NEW YORK (MainStreet) — With a week to go before the Federal Perkins Loan program expires, two Congressmen, a Republican and a Democrat, are attempting to push through a bill that would preserve Perkins funding through next year.
Rep. Mike Bishop (R-Mich) and Mark Pocan (D-Wisc.) introduced the Higher Education Extension Act of 2015 last week, coinciding with increased efforts by higher ed advocates to prevent the Perkins Loan from ending on October 1.
Some Republicans, including Senate Health, Education, Labor and Pension committee chair Lamar Alexander (R-Tenn.) have criticized the program as they look to simplify an array of federal student loan options—which critics say is a veiled attempt to cut funding to higher ed. Justin Draeger, president of the National Association of Student Financial Aid Administrators, said the loans gives colleges “flexibility to fill the gaps of needy students.”
Perkins loan advocates won support from an unlikely place. Rep. John Kline (R-Minn.), chair of the House Education Committee, said last Thursday that he supports the one-year extension bill. “The current financial aid system is too confusing, complicated and can discourage students from pursuing a college degree,” he said in a statement. “But this is just one of many challenges facing today’s higher education system. This bill will ensure we continue to support students and institutions while we continue our larger effort to strengthen higher education.”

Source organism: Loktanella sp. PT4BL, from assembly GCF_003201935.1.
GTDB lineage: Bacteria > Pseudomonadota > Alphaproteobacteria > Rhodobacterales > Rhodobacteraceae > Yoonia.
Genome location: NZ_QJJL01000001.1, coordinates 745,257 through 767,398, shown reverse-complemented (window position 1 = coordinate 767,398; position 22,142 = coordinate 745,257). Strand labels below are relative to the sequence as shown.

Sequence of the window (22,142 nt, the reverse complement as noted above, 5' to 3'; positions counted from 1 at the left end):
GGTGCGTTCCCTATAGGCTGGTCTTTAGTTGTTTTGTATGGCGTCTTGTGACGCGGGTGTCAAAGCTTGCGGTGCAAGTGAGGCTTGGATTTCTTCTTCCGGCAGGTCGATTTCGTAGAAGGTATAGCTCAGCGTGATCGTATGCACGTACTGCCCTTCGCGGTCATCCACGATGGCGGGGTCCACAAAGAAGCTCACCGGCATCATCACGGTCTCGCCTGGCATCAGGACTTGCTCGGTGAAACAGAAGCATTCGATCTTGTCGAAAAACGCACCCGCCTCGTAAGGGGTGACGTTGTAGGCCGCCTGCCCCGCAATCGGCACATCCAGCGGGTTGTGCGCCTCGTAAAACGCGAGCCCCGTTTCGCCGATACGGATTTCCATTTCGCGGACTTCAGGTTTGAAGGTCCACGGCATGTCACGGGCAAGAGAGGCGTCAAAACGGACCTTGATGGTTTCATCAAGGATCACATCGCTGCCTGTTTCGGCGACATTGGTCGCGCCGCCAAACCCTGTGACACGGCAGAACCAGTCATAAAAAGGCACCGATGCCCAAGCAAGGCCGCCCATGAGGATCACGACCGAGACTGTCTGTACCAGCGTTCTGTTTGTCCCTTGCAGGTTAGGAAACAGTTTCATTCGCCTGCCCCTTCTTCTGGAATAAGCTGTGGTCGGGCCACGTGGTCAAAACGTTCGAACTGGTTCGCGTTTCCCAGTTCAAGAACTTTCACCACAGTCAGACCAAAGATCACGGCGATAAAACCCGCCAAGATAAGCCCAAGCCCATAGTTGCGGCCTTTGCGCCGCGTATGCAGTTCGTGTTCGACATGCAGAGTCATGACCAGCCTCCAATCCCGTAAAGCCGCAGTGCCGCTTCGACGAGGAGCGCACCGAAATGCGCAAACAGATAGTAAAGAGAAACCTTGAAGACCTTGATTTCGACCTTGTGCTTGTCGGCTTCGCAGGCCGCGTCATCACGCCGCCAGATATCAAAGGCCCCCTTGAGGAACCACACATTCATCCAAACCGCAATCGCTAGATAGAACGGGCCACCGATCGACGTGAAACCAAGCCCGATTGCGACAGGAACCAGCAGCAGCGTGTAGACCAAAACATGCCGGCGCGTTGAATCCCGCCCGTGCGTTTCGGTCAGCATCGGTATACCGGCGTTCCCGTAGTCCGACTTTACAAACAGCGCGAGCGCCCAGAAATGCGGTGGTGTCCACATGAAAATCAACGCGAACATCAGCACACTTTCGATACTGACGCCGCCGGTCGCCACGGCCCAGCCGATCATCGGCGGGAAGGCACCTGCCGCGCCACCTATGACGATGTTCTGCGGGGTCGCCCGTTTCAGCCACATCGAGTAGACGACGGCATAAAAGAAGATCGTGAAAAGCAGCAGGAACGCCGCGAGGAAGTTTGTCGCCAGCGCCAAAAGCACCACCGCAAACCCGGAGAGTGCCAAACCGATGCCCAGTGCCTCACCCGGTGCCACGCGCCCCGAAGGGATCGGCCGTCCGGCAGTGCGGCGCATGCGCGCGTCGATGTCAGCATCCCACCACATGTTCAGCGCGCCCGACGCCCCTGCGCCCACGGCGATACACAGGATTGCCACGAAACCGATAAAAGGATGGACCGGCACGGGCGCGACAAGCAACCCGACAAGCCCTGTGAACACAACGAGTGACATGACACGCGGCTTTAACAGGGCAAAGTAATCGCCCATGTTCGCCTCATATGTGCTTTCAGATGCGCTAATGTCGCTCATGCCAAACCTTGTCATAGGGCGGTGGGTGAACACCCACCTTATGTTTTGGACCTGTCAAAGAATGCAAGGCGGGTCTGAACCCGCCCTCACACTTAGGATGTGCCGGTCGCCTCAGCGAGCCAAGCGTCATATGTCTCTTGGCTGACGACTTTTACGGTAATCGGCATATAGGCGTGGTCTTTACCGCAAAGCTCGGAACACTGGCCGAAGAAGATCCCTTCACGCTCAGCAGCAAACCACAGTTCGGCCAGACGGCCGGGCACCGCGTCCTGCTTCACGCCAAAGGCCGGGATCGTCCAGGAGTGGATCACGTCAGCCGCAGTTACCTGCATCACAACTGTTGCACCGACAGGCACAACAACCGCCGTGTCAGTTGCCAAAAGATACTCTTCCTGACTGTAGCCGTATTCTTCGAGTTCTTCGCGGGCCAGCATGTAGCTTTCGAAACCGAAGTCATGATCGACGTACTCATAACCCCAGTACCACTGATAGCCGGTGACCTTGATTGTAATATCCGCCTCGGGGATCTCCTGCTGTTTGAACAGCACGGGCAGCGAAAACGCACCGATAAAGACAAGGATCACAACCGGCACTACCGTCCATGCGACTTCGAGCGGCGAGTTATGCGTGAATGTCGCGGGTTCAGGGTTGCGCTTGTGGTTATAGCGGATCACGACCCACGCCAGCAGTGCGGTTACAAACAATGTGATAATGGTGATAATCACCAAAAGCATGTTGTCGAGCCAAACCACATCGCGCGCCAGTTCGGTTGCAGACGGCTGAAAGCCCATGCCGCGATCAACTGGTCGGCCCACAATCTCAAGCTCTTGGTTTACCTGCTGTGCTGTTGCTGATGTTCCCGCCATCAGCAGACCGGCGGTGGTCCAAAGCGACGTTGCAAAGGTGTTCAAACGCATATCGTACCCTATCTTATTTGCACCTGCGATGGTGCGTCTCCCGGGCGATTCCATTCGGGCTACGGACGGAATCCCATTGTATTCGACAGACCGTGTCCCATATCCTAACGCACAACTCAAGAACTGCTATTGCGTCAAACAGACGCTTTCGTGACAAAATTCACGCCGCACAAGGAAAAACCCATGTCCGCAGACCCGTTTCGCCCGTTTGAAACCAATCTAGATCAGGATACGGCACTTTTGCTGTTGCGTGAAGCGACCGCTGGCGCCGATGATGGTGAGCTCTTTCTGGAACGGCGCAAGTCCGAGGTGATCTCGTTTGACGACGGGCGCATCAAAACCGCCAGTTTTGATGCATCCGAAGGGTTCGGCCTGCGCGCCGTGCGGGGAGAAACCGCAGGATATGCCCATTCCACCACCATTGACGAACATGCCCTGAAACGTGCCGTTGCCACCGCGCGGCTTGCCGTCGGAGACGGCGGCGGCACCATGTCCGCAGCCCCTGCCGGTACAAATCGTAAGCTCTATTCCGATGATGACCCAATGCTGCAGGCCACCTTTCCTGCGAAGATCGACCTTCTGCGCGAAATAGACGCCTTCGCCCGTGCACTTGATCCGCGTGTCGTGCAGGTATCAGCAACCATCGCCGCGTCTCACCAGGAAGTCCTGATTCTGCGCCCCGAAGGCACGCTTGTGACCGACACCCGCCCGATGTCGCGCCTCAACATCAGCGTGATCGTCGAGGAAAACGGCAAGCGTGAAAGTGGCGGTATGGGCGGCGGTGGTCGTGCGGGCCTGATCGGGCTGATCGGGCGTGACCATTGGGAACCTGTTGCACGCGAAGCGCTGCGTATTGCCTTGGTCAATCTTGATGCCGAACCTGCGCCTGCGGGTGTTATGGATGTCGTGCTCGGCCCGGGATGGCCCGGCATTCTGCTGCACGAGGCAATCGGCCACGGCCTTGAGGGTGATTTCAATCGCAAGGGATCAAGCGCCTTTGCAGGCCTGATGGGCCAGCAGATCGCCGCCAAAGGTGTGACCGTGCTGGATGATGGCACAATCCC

But congressional supporters must find another $500 million somewhere in the next federal budget. That's what the Congressional Budget Office says will be the cost of refunding the program.
One proposal that Democrats and Republicans on the House Education Committee last week are ready to go along with would pay for the program’s renewal by rolling back the grandfathering provisions on Perkins loans that would cut the time that borrowers are eligible to receive additional Perkins Loans.
Under the current law, students getting a Perkins loan for the 2015-16 school year remain eligible until September 30, 2020. Under the new bill, the loans would be cut off on March 31, 2018.
In addition to extending the Perkins loan, the new bill would re-authorize the National Advisory Committee on Institutional Quality and Integrity, which advises the Department of Education on accreditation issues and the Advisory Committee on Student Financial Assistance, which makes recommendations on issues regarding financial aid.
While Perkins is designed for low income students often at schools that aren't particularly well-heeled, federal records reveal that Perkins loans are made by some of the nation’s wealthiest universities. Some of the schools disbursing the largest amount of Perkins loans include New York University ($13.4 million), Stanford University ($12.3 million), the University of Pennsylvania ($10.9 million), the University of Michigan at Ann Arbor ($10.2 million), Cornell University ($9.4 million) and Harvard University ($9.4 million).